Percent composition tells you which types of atoms (elements) are present in a molecule and their levels. Percent composition can also tell you about the different elements present in an ionic compound as well.
Let's look at two examples
The molar mass of
#H_2O#is 18 g/mol
The hydrogens make up 2g (since each mole of hydrogen is 1g)
The oxygen makes up 16g.
The percent composition of the compound is:
H = (2g/18g) x 100 = 11.1%
O = (16g/18g) x 100 = 88.9%
Percent composition can be calculated the chemical formula of a compound, or it can be determined experimentally.
Here is a video which discusses how to calculate percent composition from experimental data for a reaction of iron and oxygen which produces an iron oxide compound.
Video from: Noel Pauller
Hope this helps!
Here is an example for the compound C2HO4
You will first need to find the molar mass of the compound.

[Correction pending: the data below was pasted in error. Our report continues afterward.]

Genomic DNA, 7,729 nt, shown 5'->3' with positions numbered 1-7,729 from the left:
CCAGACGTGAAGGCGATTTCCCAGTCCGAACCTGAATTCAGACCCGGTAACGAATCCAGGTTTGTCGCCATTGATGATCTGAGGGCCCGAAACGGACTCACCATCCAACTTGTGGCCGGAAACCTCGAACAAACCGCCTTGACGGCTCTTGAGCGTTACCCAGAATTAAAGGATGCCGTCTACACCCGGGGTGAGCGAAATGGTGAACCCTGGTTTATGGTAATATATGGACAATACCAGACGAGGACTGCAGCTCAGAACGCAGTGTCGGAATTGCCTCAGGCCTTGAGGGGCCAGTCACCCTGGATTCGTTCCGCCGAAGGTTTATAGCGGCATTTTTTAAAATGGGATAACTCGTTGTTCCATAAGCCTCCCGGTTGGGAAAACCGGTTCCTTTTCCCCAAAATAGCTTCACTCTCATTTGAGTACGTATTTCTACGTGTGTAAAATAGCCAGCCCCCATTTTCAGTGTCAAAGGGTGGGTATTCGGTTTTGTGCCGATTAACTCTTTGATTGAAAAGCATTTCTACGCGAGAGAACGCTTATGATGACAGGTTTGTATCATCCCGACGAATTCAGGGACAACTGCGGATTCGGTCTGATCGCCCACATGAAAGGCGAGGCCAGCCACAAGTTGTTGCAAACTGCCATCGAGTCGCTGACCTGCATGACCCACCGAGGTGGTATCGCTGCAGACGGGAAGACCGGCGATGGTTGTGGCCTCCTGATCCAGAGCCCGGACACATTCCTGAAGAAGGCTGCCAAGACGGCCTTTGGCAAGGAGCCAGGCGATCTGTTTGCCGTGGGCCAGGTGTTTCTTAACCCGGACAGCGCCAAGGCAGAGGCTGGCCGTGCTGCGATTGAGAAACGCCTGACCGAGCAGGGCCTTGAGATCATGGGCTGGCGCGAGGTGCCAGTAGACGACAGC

C = 2 x 12 = 24
O = 1 x 16 = 16
H = 4 x 1 = 4
Total mass = 40 amu
To find the percent composition you divide each part by the whole and multiply by 100 to convert to a %.
C = (24/44) x 100 = 54.5%
O = (16/44) x 100 = 36.4%
H = (4/44) x 100 = 9.1%
Percent composition can also be calculated using experimental data. The video below shows you how to do that type of calculation.
Percent composition in chemistry typically refers to the percent each element is of the compound's total mass.
The basic equation = mass of element / mass of compound X 100%
For instance, if you had a 80.0 g sample of a compound that was 20.0 g element X and 60.0 g element y then the percent composition of each element would be:
Element X = 20.0 g X / 80.0 g total x 100% = .250 or 25.0 %
Element Y = 60.0 g Y / 80.0 g total x 100 % = .750 or 75.0 %
Here is a video which discusses how to calculate percent composition from experimental data for a reaction of iron and oxygen which produces an iron oxide compound. Video from: Noel Pauller